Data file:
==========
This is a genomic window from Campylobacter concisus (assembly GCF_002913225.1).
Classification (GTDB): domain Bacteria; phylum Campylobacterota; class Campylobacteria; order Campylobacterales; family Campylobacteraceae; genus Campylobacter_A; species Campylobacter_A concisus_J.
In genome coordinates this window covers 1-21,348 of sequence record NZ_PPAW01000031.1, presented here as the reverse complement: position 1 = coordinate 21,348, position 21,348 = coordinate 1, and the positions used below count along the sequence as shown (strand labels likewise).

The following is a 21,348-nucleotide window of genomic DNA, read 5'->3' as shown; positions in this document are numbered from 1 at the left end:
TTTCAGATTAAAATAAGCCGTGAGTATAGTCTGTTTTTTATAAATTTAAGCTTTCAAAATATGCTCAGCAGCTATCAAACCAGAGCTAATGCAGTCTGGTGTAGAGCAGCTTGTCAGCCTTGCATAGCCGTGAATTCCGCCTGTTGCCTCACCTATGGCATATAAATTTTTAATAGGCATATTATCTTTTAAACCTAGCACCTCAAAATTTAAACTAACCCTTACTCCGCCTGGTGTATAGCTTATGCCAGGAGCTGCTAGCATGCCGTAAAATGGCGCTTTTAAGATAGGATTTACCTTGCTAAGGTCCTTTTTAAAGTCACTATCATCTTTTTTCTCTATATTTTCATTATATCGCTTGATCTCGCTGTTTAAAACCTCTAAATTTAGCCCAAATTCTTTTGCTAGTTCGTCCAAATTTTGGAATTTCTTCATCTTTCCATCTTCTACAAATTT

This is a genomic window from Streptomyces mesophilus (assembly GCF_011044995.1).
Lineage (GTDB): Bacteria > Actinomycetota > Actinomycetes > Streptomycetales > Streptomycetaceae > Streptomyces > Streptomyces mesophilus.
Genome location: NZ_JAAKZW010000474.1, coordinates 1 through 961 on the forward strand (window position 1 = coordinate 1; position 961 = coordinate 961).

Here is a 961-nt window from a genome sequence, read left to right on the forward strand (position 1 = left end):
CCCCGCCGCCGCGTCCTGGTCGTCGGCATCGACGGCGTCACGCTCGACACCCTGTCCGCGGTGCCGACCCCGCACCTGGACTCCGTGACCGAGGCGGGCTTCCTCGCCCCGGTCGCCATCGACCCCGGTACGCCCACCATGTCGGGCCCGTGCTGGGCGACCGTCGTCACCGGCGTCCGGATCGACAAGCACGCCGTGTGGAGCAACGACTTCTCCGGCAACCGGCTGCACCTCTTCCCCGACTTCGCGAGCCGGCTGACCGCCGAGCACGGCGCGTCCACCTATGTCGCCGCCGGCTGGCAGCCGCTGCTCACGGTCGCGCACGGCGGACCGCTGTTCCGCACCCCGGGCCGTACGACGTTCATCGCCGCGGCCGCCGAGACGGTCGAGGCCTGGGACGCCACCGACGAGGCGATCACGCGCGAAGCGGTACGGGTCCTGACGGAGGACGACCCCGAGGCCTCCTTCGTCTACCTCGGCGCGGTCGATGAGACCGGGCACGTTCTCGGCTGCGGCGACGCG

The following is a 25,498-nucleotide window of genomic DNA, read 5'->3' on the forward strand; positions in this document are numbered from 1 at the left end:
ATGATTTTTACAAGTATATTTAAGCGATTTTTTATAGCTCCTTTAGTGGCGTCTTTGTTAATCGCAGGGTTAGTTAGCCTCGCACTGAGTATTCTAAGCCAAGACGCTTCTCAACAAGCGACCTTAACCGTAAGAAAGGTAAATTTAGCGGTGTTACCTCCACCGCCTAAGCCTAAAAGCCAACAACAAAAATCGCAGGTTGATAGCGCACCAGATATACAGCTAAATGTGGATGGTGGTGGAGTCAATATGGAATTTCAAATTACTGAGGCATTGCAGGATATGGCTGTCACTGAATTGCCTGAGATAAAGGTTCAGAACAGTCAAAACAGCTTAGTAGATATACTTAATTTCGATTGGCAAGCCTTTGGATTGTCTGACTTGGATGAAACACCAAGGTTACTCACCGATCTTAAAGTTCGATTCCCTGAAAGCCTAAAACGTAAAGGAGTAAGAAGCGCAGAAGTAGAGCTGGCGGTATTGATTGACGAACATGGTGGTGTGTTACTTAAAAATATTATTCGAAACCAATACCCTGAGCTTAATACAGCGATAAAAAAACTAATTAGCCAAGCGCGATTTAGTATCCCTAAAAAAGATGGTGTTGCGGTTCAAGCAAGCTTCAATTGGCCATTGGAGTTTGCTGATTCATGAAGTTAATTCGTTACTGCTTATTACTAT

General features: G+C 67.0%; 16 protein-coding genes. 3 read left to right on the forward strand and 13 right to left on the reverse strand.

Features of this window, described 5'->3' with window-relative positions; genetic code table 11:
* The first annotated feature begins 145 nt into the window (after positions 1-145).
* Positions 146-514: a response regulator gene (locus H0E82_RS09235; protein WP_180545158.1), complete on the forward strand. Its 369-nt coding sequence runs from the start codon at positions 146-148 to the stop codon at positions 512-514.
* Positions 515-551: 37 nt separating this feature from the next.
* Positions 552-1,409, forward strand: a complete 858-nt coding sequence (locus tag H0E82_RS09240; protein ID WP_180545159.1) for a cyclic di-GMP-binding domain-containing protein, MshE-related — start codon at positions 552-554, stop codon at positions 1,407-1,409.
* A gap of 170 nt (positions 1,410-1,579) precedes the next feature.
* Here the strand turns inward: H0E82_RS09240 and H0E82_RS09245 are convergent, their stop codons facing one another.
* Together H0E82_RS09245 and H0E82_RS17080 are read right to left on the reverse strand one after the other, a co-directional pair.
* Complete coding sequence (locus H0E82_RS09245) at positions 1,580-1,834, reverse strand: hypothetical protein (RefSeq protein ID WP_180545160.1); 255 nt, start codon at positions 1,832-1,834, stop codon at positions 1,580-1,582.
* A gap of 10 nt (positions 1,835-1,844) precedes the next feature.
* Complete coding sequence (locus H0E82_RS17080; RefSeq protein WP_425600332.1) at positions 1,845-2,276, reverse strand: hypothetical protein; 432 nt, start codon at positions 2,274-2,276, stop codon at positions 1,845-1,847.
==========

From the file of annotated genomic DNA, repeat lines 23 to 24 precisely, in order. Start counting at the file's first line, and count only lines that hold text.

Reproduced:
* A gap of 10 nt (positions 1,835-1,844) precedes the next feature.
* Complete coding sequence (locus H0E82_RS17080; RefSeq protein WP_425600332.1) at positions 1,845-2,276, reverse strand: hypothetical protein; 432 nt, start codon at positions 2,274-2,276, stop codon at positions 1,845-1,847.